Nurit Niskala chose to devote herself to art shortly after experiencing clinical death 29 years ago when she gave birth to her daughter Meital. Birth complications led her to lose “buckets” of blood and go into shock.
“I was in critical condition. … I experienced the light, everything they talk about,” Niskala said during an interview at her new Manchester studio and store on South Willow Street.
This near-death experience served as a wakeup call.
“I was an artist, creating at the time, but I was also working full-time as a bank manager. … I needed to support the family, and I have two daughters. I didn’t have the courage to leave everything. But when I woke, I understood what I needed to do,” Niskala said. “It changed my life: it’s when I decided that I’m going to do what I love,” she said.
Her latest venture is the new store and studio space. It’s brighter and more accessible than the studio she had in the old Mill Building on Commercial Street for two years, she said, and clients and customers are especially happy about the plethora of parking out front. She celebrates this new space with a grand opening on Saturday, Nov. 2, from 10 a.m. to 5 p.m., and Sunday, Nov. 3, from 10 a.m. to 4 p.m.
“I love the light here. The location is great, and the people here in the building are great,” she said.
At this opening, the first 30 shoppers will receive free, in-store gifts, and Salon M Studios (which is right next door) is offering goodie bags for the first 50 guests. There will also be free essential oil seminars at Exhale Spa Therapy and raffle items donated by a number of local businesses. Ten percent of the day’s sales and 100 percent of the raffle profits will go to the American Cancer Society’s Relay for Life of Greater Manchester.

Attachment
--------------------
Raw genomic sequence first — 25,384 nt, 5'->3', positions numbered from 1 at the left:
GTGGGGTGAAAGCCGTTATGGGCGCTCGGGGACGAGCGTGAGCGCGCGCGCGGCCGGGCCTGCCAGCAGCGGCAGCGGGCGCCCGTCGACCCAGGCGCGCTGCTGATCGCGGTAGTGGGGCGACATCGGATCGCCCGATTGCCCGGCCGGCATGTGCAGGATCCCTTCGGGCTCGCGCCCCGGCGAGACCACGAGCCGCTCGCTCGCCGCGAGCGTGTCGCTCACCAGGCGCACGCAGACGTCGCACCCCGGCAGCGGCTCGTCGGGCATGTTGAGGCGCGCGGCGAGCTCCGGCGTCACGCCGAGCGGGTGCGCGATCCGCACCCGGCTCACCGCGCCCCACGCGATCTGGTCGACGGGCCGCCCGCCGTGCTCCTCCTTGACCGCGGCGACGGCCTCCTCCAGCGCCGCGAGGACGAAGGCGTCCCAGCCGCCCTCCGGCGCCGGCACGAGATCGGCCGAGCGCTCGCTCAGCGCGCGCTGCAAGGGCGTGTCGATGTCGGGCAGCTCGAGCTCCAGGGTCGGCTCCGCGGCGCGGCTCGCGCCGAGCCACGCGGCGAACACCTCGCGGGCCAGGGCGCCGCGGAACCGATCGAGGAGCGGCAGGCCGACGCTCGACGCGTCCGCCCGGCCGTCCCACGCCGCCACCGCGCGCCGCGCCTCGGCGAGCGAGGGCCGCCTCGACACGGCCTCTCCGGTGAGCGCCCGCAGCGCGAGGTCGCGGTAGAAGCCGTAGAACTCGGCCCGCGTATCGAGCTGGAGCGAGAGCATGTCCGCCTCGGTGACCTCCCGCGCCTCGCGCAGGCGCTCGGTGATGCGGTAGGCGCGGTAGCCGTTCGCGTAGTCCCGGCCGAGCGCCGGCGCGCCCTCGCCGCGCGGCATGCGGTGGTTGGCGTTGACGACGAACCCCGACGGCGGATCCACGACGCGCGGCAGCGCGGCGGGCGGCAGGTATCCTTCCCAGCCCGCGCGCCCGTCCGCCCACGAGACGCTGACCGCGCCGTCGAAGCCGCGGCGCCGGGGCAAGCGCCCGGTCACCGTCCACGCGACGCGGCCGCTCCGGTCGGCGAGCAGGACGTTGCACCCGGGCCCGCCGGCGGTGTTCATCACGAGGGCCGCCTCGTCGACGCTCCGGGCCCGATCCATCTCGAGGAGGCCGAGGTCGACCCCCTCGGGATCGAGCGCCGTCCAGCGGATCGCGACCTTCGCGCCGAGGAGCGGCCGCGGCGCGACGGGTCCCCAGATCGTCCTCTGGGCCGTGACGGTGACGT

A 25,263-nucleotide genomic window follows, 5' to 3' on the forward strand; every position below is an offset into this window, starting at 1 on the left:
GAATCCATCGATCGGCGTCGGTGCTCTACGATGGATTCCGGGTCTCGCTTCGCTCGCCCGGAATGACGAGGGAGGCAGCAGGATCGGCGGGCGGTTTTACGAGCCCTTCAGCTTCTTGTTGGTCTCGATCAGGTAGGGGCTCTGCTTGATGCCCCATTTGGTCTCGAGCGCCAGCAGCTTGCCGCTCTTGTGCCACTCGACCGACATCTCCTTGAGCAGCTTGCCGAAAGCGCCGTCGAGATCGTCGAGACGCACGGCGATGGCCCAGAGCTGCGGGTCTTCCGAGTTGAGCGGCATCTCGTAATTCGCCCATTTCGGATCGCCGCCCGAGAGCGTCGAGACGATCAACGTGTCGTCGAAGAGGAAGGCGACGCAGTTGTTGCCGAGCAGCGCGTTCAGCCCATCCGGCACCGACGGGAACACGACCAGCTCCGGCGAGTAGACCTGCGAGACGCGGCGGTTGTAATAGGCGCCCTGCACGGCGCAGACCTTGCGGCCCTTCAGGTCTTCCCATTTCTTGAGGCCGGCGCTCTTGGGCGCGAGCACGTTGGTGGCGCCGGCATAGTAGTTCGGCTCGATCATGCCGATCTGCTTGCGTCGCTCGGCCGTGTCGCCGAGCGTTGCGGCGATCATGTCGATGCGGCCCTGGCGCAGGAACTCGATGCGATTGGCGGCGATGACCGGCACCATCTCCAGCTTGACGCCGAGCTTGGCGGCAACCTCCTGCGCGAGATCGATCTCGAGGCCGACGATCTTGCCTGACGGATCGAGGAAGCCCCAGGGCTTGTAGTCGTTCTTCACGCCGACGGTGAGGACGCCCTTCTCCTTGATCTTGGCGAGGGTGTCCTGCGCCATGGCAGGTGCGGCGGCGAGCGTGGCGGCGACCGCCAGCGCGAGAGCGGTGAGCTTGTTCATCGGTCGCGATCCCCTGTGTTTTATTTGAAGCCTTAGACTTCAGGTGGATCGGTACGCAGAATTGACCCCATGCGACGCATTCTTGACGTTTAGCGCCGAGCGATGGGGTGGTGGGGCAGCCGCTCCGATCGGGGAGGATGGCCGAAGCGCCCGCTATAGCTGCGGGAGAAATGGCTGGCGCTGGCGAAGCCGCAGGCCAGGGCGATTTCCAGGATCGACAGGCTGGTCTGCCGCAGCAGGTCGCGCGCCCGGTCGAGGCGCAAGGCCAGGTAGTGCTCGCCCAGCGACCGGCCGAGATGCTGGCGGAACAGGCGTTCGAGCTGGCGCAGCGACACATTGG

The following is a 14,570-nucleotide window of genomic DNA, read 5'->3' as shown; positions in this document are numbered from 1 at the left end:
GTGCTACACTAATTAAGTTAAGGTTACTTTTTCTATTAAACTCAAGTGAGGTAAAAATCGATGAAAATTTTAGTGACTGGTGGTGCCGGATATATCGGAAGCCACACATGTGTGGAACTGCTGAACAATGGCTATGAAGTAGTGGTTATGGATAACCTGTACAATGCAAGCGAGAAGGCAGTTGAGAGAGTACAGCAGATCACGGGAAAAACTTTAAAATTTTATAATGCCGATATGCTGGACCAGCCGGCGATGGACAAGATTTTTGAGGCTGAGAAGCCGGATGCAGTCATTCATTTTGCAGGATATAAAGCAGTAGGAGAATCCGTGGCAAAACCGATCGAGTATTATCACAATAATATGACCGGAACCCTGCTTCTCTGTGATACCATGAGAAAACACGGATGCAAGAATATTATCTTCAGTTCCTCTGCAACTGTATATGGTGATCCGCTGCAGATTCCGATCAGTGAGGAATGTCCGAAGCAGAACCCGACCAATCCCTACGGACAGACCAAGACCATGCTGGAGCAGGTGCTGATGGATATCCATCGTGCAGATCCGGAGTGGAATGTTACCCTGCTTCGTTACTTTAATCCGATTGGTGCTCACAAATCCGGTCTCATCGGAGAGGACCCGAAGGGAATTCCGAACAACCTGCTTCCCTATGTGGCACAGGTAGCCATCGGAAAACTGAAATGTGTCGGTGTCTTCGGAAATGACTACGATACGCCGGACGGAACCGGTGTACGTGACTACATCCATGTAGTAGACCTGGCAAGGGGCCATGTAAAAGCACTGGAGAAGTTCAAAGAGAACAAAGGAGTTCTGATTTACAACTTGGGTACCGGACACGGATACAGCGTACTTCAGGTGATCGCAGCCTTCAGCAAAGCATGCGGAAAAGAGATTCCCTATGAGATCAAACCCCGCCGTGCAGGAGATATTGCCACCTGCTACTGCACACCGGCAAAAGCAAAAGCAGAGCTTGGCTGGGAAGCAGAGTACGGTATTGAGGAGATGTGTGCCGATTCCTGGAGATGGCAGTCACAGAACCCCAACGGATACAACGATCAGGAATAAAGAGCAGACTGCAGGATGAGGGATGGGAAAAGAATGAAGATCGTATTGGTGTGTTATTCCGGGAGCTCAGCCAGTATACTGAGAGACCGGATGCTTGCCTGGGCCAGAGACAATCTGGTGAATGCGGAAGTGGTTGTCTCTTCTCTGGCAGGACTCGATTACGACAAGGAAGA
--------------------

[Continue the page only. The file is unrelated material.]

Niskala has been creating and selling jewelry for 30 years, nine of which were spent in Manchester, but she’s been an artist for even longer.
Her father and grandfather were both filigree wire-wrapping artists, and today, she is too. She just puts a modern-day, original twist to this traditional art.
Decorating the studio space are pieces of her distinct, chunky, wire-wrapped jewelry and, on the far side, an entire wall of beads organized by shape, size and color. You may find a few fashion magazines lying around, too; she makes extra effort to keep up with the latest styles.
“I will always look for new materials. If you follow up with me, you’ll always see new items. I get all the magazines. … I’m traveling to shows around the world to see what’s new. … I keep up with all the trends.”
What’s trending now, she said, are emerald, purple and navy blue colors. Chunky choker necklaces, too, are still very popular, she said. You can see this in her line of art; her necklaces, especially, are bold, bright, and bursting with character, with great tufts of beads that seem to sprout out from the jewelry. She constructs commissioned pieces and conducts consultations, too.
“When I’m working with bridal parties, I want to see everything. What the bride’s mother is wearing, what the bridesmaids wear. For me, it’s all about the look. I need to see and match everything in one big picture,” she said.
Her daughter Meitel says her mother’s art is the kind of jewelry that makes you feel good.
“It draws the attention, but it’s the wanted kind of attention,” she said.
Niskala loves the freedom of creating.
“When I start a design, I never draw. I like to touch the material, to work with the material. I like the hands-on aspect of it,” she said. “The business started small. It took up the entire first floor of my home. … But this is my destiny. This is what I need to do, and this is what keeps me going.”